Category Archives: Odds & Ends

Odds and ends that don’t fit elsewhere.

Measurement and wonder – counting and celebrating


This is an article I posted on my business website, but I thought my readers here might enjoy it too – those of you who haven’t entirely given up on another Wondering Preacher post.)


‘Soon man will count all his days, and then smaller segments of the day, and then smaller still—until the counting consumes him, and the wonder of the world he has been given is lost.’    Mitch Albom, The Timekeeper

Ians HourglassMitch Albom has hit on one of the missing ingredients of our modern pressurised existence. A sense of wonder. We seldom get or make the time to stop and enjoy. Counting and measuring is far more important to us.

I read Mitch Albom’s book, rather significantly, while preparing a workshop on performance management. Managing performance comprises a great deal of measurement. We measure success against our targets, of course, but we also want to know how we fared against others chasing the same targets. Because everyone knows that first is the only position that really matters.

Measurement is essential in business, of course. In manufacturing, mere seconds saved in one part of the process can translate into thousands of rands off the price of the product. In accounting, accurate records ensure efficient management of funds. And cash flow is one of the most important measures in any business.

However, in all the measuring, it is easy to forget the wonder. Wonder? In business? Has all this ‘soft skills’ training made Simply Communicate soft in the head? Actually, no.

Steve Jobs, for all his drive and lack of people-management skills, never forgot the wonder of innovation. He delighted in what he could show us, and delighted us as well.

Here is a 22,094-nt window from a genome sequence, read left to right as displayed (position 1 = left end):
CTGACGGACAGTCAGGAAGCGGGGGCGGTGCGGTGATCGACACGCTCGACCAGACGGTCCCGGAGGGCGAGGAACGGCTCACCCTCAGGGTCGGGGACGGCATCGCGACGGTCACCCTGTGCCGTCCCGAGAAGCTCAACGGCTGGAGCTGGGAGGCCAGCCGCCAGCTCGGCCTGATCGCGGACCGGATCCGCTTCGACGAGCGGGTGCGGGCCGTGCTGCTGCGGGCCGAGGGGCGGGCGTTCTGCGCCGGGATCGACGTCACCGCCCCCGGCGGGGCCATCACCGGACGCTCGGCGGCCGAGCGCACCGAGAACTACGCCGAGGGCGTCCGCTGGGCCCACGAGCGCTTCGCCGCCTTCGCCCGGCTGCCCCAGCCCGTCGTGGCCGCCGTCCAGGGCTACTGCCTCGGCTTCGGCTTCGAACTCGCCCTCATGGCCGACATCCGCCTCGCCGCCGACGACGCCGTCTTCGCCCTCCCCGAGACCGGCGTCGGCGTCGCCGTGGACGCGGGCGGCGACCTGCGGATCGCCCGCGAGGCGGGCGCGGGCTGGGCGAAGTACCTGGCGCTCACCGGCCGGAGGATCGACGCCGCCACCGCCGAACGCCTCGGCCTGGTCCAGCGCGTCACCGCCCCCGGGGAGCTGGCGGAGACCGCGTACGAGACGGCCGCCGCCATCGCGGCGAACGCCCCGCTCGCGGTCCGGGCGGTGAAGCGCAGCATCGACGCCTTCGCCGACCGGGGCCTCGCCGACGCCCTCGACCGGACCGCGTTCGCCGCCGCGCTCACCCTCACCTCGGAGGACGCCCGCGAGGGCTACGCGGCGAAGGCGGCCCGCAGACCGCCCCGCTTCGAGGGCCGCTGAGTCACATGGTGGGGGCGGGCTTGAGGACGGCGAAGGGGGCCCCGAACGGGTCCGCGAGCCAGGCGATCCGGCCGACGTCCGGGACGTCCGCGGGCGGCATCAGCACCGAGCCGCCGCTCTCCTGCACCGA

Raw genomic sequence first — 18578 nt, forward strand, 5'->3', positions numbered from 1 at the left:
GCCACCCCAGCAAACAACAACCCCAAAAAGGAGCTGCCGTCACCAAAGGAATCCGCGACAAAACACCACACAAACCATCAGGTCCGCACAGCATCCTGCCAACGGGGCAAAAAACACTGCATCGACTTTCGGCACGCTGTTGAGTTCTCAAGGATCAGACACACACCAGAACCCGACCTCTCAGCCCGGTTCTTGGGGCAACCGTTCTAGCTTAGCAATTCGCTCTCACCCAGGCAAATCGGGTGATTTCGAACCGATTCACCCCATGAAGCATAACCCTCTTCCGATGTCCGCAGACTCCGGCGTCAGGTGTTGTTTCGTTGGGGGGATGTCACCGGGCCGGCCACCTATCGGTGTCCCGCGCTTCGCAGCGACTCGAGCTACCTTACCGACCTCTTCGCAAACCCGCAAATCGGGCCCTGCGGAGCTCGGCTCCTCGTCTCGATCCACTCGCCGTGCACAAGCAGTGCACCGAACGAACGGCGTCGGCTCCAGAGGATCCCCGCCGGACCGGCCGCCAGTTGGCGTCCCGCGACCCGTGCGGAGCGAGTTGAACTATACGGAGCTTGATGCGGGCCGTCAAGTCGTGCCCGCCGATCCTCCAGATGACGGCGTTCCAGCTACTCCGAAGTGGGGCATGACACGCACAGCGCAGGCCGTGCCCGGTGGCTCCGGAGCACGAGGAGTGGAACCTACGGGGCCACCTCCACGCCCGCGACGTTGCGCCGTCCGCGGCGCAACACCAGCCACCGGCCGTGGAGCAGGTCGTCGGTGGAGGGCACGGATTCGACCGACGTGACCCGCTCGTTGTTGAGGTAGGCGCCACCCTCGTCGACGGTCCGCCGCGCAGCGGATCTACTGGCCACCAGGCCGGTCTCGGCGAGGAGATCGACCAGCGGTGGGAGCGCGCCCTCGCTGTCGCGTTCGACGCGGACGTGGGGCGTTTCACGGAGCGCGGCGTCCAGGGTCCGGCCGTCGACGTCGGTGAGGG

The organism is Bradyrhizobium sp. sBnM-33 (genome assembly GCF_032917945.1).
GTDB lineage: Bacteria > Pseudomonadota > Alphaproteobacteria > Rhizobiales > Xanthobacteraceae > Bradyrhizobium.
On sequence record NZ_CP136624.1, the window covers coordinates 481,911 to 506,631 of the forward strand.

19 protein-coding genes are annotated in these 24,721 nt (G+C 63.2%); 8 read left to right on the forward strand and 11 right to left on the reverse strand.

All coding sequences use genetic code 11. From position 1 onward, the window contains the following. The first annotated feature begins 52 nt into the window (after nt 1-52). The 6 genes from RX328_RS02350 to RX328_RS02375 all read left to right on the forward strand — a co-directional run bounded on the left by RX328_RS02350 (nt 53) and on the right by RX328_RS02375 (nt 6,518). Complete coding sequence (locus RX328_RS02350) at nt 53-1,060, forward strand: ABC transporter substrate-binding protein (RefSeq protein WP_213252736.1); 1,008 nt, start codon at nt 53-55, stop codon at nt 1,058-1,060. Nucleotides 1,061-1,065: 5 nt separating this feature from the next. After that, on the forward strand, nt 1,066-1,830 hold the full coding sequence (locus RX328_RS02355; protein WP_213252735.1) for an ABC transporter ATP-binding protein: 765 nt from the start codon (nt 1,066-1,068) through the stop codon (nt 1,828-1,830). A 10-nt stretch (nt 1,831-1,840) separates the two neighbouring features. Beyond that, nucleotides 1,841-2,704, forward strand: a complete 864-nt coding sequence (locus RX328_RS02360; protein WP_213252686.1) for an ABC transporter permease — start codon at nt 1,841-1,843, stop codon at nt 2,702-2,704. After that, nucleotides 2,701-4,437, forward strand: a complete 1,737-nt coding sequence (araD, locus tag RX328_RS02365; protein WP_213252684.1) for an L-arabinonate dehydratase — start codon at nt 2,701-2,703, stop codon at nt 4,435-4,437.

Richard Branson has always been ready to throw out measures that restrict rather than empower, and in his latest book, The Virgin Way, he explains that he has thrown out the measurement of annual leave.  With employees expected to be available 24/7, a company can no longer measure time spent on the job; how can one justify, therefore, trying to measure the time spent off the job?

It comes with a risk, but it will deliver more empowerment to employees than dozens of other initiatives might. Employees are expected to be up to date and organised before riding off into the sunset, of course, which presupposes that other measures are in place. An employee must know what their job is, for example, and what their deliverables are.

Brand Pretorius writes in his book, In the Driving Seat: Lessons Learned in Leadership, ‘I’m all for chasing the numbers in business, but … I found more satisfaction in the so-called “soft issues”.’
‘I believe that business is about much more than just the numbers. It is about making a difference to the lives of employees and the community. It’s about doing what is right for the benefit of all.’

Do the things we measure add to our employees’ sense of wonder, their enjoyment, their sense of achievement, or do they act as a burden, slowing employees down? Do employees become focussed on the measurement rather than what the measurement enables them to achieve? Indeed, are we so obsessed with measuring achievements that we forget to stop and applaud the achievement itself?

When a child comes home, excited at having come second in the race, do we ask them why they didn’t come first? If their report card says 80 percent do we ask them why they didn’t get 100?

Albom pleads with us to celebrate the moment. Take time to wonder. Applaud the achievement. Most people respond with enthusiasm to recognition and applause. We want more of it and we will do anything to get it. Give your employees and your children something they will want to experience again and again. Celebrate the moment; take time to wonder. And that goes for your own achievements, your own moments of celebration as well.